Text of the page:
Air Atomising Nozzles for Humidification

These nozzles use a secondary fluid or gas to break up the primary spraying fluid into an exceptionally fine spray (atomisation).  The secondary fluid is usually air (but it can be any gas), hence the name air atomising.

Full Cone Nozzle Air Atomising Design

Very fine fog at low flow rates

The main advantage of these over other types of misting nozzle is that they can form a fog pattern with very low flow rates and pressures.  With impingement and small orifice fog nozzles the energy to atomise the fluid comes from the potential energy of fluid itself.  This means that there is a natural restriction in minimum flow rates and pressure.  With air atomisation a secondary source of kinetic energy is introduced in the form of pressurised gas.  This is used to break up the fluid into a spray pattern.  As such, atomisation and fog spray patterns can be maintained with much lower fluid flows from this type of nozzle.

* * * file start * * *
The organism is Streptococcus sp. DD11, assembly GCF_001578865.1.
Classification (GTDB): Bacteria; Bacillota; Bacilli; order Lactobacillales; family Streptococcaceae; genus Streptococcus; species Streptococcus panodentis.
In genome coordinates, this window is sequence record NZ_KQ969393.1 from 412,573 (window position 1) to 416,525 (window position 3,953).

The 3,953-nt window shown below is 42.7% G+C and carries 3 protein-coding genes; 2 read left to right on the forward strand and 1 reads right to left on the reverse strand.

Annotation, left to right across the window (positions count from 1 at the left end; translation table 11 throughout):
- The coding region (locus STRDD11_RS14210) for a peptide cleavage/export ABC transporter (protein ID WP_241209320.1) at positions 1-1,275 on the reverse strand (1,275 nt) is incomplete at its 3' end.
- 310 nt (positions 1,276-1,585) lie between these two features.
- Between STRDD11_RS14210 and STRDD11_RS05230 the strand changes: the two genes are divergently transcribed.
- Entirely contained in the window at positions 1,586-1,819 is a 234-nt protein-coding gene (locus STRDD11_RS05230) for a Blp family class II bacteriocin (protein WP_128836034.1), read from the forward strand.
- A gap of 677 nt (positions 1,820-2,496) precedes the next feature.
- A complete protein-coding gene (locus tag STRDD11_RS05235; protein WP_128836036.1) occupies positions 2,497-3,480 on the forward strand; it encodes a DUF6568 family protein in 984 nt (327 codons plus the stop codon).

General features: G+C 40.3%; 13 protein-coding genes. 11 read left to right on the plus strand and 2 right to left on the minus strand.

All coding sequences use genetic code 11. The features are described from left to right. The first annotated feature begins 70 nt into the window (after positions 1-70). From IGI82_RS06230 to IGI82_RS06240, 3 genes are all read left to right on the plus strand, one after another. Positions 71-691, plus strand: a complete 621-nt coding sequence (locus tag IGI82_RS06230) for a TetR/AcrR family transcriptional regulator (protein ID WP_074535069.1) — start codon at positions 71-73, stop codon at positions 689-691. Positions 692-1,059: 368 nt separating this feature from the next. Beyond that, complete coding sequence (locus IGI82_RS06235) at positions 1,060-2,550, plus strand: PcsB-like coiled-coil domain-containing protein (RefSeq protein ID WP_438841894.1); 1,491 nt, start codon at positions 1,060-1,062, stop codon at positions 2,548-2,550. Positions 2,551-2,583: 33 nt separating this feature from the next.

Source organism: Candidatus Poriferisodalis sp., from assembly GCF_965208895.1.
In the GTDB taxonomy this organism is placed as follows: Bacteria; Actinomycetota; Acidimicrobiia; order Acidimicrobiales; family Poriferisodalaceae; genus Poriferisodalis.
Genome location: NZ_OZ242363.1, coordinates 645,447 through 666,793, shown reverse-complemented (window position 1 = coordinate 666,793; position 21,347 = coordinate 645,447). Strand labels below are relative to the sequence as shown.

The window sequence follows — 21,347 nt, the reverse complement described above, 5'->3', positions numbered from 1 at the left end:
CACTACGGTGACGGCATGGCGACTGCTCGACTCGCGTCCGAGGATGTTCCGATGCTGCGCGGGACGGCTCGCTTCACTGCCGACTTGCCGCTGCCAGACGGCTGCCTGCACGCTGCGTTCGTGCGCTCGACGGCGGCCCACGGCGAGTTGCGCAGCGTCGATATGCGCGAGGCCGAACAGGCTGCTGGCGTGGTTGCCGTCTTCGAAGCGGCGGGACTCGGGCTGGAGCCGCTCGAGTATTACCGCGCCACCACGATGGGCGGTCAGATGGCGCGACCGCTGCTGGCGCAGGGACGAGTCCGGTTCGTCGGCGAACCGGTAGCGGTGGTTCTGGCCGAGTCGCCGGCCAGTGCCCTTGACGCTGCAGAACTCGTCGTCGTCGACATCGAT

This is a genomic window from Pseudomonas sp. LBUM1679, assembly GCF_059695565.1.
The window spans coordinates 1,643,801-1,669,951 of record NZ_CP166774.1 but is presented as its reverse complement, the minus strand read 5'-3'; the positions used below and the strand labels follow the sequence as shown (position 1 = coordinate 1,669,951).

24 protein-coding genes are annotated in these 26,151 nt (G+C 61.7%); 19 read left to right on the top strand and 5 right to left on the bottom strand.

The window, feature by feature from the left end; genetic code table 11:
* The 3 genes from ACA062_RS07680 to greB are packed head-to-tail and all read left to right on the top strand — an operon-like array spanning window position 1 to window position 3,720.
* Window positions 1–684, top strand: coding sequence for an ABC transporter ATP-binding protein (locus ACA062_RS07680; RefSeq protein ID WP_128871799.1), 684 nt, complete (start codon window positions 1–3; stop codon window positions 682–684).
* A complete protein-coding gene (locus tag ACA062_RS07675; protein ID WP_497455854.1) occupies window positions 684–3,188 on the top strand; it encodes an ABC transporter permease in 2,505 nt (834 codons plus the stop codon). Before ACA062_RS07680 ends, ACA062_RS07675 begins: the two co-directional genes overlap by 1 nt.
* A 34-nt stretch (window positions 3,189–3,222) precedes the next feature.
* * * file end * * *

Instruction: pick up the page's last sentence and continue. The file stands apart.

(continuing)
Also the pressurised air used to break up the fluid can also be used to project the spray from the nozzle.  This gives the very fine sprays produced a reach they would not normally have.

Bete produce a number of air atomising nozzles for humidifying applications.  We would normally recommend the full or hollow cone spray pattern variants.

The XApr is a full cone nozzle that can project the spray up to 8 metres and so would be useful for spraying into windy conditions.  The XAad gives a 70o spray angle and so will disperse spray more widely than the XApr.  The XAxw is a 180o hollow cone nozzle which gives a wider coverage still.

XApr air atomising, full cone internal mix Air atomising Hollow Cone Nozzle Extra Wide Angle Air atomising Hollow Cone Nozzle

 

Humidification Engineering Considerations 

Humidification Nozzle Designs